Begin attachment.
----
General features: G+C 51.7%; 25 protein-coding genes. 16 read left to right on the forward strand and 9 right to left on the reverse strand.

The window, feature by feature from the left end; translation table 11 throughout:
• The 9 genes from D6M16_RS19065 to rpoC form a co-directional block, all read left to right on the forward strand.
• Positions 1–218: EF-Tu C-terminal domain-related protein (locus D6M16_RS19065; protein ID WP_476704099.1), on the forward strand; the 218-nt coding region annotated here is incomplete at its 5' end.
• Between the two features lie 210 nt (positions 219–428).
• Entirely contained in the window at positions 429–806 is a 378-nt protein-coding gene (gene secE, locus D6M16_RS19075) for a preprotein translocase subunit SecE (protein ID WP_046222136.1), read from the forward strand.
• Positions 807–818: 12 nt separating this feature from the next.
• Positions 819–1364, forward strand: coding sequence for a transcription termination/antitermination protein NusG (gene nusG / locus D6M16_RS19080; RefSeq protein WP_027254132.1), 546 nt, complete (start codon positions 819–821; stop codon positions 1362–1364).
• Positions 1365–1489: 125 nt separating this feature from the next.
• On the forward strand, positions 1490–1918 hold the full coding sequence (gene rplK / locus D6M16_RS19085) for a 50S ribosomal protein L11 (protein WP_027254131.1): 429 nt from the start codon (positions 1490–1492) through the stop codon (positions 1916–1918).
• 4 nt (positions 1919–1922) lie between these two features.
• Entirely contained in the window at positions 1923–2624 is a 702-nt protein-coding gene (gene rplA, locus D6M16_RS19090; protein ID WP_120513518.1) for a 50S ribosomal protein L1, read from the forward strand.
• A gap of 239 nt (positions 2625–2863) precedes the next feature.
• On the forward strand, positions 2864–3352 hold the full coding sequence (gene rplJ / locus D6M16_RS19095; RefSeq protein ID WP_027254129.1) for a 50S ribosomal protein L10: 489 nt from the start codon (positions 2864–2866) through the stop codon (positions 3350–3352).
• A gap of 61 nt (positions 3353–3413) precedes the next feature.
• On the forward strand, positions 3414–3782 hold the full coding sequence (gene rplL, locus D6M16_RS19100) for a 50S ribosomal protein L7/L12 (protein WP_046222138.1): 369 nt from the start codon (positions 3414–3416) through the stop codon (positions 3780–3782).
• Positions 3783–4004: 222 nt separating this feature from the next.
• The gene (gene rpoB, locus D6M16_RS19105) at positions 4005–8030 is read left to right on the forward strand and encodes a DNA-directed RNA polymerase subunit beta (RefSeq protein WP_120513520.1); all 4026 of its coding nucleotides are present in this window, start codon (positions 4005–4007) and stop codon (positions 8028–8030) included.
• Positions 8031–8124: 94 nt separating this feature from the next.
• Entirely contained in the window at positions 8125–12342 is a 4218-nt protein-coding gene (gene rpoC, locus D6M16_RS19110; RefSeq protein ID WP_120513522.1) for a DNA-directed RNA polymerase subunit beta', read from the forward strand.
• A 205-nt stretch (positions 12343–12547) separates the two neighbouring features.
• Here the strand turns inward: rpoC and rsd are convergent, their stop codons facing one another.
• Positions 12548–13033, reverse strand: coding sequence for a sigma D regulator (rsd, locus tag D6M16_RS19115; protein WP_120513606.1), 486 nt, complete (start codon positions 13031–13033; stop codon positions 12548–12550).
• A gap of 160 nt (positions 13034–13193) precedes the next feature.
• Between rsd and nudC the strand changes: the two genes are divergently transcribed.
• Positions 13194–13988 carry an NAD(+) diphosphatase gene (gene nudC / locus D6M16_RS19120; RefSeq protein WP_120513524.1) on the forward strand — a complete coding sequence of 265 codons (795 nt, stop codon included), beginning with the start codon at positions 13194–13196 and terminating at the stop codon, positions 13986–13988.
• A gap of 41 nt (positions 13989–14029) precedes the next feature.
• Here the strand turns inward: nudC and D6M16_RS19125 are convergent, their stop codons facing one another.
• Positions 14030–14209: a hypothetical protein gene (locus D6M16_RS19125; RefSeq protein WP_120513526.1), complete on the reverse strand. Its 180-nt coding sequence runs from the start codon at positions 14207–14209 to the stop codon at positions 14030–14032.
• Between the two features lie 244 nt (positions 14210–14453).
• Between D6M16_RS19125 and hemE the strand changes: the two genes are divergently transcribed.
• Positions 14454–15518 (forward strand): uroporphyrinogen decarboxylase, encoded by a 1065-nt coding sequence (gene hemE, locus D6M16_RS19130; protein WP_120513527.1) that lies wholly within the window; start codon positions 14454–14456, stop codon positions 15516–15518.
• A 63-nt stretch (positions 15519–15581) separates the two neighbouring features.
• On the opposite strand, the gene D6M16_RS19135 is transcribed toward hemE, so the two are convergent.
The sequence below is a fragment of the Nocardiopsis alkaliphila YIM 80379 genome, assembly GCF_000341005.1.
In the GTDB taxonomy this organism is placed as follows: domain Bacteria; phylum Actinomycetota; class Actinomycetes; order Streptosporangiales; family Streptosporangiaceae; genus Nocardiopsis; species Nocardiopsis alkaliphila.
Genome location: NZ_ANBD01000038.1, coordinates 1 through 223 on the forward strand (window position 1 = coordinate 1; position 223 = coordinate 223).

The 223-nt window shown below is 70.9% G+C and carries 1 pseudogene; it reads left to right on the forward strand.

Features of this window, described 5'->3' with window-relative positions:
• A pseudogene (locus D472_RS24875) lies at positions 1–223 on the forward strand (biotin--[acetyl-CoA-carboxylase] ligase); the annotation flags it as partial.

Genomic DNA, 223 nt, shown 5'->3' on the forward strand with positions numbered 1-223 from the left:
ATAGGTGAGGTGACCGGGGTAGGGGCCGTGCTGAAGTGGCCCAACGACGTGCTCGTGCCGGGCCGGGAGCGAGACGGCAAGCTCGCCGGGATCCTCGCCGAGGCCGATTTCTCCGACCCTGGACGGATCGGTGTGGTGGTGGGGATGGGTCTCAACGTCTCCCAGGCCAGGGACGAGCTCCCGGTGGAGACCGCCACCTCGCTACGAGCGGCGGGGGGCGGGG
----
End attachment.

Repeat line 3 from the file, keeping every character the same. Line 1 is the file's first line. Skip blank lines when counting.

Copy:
• The 9 genes from D6M16_RS19065 to rpoC form a co-directional block, all read left to right on the forward strand.